Gaiska Torrealba created brand new work for this exhibition and the Loods of the Red Star Line Museum was an ideal location for the special radiance of these paintings.
The historical location as well as the works of art breathed the emotional strain caused by the European migration waves from Antwerp to America from the late nineteenth to the early twentieth century (1873-1934). The Red Star Line’s subject is a matter very close to Gaiska’s heart. He shares a tangible affection with those millions of migrants, because his mother’s family suffered the same fate.
His grandparents fled Hungary as the result of many long years of oppression and persecution to build up a new life in South America, a decision which has marked the family ever since. While working on this subject, Gaiska was soon overwhelmed by feelings of solidarity with the Red Star Line passengers and the emotions that are evoked by the pictorial historic material.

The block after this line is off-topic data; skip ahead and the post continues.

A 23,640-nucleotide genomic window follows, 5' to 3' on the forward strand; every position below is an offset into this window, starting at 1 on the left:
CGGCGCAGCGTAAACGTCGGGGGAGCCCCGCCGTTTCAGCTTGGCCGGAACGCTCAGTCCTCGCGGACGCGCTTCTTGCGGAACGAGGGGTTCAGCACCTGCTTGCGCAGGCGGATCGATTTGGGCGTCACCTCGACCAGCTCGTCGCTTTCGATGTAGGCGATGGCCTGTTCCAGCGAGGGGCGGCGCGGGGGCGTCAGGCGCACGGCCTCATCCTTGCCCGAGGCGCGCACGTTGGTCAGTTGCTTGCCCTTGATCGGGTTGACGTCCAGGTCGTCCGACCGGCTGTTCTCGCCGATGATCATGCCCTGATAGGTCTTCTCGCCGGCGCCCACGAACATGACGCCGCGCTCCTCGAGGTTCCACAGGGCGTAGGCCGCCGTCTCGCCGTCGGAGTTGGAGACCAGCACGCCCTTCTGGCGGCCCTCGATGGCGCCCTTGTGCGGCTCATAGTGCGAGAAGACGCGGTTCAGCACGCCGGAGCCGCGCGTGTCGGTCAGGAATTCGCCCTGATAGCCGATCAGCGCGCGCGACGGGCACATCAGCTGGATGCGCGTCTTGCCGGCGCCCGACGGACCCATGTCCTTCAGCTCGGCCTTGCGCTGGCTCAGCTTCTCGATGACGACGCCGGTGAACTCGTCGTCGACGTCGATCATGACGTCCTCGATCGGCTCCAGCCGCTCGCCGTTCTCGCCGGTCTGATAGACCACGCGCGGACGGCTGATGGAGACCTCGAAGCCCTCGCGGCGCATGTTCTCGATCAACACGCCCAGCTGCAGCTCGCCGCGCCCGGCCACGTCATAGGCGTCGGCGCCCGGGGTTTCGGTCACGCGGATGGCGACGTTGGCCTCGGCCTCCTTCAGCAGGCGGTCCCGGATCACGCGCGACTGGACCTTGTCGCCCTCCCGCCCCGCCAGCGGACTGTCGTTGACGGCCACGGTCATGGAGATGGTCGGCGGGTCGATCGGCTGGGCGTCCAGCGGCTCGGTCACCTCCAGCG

In Gaiska’s work, people are the central focus. Often they are children or young people who are completely unaware of their fate. Their glance, attitude and presence are ambiguous. Gaiska leaves this ambiguity for the visitor to interpret.
Gaiska Torrealba (1973) is a Venezuelan-Hungarian artist, who has been living and working in Antwerp for quite some time. In the museum, he displayed a series of paintings that were inspired by old pictures relating to the Red Star Line. Some of the works were specifically created for this exhibition.
- Free entrance.
- Special thanks to Bob Verhelst and Ineke Symoens (firstname.lastname@example.org).